I'm learning to code.
And it has everything to do with making music.

I asked a smart friend, "What is a skill that 10 years from now pays high hourly, is flexible, and mobile?" He responded with a text of 4 different coding languages. So for the past two months I've been working my way through freecodecamp as a starter.

So what does this have to do with making music?

Markets and art have a strange relationship.

The market–people buying and selling things–does not always reward great or important art. And even when it does, it's not always within the lifetime of the creator. Vincent Van Gogh sold 1 beautiful painting "The Red Vinyard." A host of other now multi million dollar pieces sat for years. The market did not reward him during his lifetime.

Forgive me if this sounds like hubris, but I want to make great music. But from all I've learned about people who made really great things, I might stumble upon something great and a) never know it and/or b) never have it rewarded by the market. Even knowing these things, I think it is worth it to make the attempt with the entirety of my life. Writers and painters and musicians gave me language that have helped me navigate life, I want to do the same for others.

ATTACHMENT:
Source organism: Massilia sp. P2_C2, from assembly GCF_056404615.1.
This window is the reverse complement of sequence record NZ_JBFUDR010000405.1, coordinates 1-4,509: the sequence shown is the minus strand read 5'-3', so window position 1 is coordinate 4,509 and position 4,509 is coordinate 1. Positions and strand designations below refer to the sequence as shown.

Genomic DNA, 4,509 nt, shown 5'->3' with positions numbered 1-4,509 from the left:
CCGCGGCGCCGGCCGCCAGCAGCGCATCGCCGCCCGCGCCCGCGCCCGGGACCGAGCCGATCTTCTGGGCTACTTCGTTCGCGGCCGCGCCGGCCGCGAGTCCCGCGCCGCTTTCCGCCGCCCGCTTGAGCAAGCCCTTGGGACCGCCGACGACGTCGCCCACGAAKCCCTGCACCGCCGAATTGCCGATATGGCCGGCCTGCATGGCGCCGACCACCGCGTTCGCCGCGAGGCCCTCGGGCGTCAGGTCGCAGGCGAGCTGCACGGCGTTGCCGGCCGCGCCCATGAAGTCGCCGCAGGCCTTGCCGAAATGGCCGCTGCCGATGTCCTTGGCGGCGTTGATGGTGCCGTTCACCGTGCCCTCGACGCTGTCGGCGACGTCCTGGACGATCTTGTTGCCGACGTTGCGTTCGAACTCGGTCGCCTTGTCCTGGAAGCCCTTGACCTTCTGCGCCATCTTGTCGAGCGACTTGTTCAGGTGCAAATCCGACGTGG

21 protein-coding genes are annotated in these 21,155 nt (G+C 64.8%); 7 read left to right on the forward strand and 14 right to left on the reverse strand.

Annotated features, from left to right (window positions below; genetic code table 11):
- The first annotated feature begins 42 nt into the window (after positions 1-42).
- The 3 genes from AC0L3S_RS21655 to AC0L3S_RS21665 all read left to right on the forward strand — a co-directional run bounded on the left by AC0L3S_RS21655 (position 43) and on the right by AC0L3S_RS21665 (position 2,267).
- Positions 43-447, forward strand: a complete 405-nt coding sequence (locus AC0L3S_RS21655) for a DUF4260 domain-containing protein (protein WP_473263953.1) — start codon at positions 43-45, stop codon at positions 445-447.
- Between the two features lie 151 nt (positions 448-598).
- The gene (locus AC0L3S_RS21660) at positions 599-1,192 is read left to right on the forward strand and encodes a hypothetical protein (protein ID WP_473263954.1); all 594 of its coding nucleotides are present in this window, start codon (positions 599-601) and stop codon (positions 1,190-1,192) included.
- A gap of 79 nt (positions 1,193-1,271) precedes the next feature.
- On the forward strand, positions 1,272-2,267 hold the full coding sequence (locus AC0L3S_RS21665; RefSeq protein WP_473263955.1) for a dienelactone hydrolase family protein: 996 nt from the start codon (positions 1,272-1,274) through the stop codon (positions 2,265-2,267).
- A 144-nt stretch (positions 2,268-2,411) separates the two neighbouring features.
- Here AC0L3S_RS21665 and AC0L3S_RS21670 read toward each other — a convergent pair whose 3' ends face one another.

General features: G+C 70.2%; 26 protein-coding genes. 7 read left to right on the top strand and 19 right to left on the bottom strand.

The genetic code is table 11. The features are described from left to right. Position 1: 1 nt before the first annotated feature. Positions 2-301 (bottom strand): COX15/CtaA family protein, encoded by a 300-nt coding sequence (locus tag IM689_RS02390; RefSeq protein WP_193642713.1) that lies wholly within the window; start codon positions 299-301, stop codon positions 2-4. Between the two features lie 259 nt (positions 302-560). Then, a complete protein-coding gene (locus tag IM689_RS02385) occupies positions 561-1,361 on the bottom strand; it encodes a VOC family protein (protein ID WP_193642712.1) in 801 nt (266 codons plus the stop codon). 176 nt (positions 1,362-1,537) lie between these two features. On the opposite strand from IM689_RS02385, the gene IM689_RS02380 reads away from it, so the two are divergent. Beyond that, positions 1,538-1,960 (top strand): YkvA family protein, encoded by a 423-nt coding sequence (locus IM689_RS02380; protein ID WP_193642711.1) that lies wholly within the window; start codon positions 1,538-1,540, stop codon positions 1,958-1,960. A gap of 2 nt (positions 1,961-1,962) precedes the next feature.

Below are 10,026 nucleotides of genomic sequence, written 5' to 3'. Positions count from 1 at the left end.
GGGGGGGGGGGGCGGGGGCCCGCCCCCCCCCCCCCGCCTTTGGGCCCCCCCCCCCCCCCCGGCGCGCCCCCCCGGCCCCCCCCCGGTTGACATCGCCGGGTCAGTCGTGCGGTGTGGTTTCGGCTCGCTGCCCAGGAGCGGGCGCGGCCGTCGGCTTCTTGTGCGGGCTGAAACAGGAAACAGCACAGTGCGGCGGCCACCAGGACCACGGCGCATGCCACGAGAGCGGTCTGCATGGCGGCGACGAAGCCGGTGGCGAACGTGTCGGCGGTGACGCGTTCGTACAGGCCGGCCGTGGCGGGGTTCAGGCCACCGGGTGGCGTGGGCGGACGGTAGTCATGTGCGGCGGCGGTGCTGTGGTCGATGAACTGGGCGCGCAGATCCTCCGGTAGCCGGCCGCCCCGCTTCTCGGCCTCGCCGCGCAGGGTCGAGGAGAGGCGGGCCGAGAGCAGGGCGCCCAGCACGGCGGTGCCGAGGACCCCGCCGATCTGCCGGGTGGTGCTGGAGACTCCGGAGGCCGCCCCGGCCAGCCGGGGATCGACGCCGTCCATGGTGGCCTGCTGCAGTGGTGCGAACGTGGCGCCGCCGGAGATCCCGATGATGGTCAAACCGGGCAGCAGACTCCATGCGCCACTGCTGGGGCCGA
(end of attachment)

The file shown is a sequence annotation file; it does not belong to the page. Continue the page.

So if it's worth the sacrifice and struggle, I then have a responsibility to find a way forward. No one owes me this. My community owes me kindness, compassion, and honest words of encouragement or even rebuke— but they do not owe me the privilege of gallivanting around the Midwest with a guitar in the back seat.

But I have to put food on the table.

So I try to be smart about it, to find a way to pay the bills, to live simple, to save for what's necessary, but to still have significant time to dedicate to making music and words and experiences for people. My life is not ruined if I have to work a J-O-B to support my important work for the rest of my life. So I keep looking for high hourly wage work that is flexible—guitar lessons, coding. And incidentally on the days that I recognize that these J-O-B-S make this frivilous journey possible, I am grateful for them.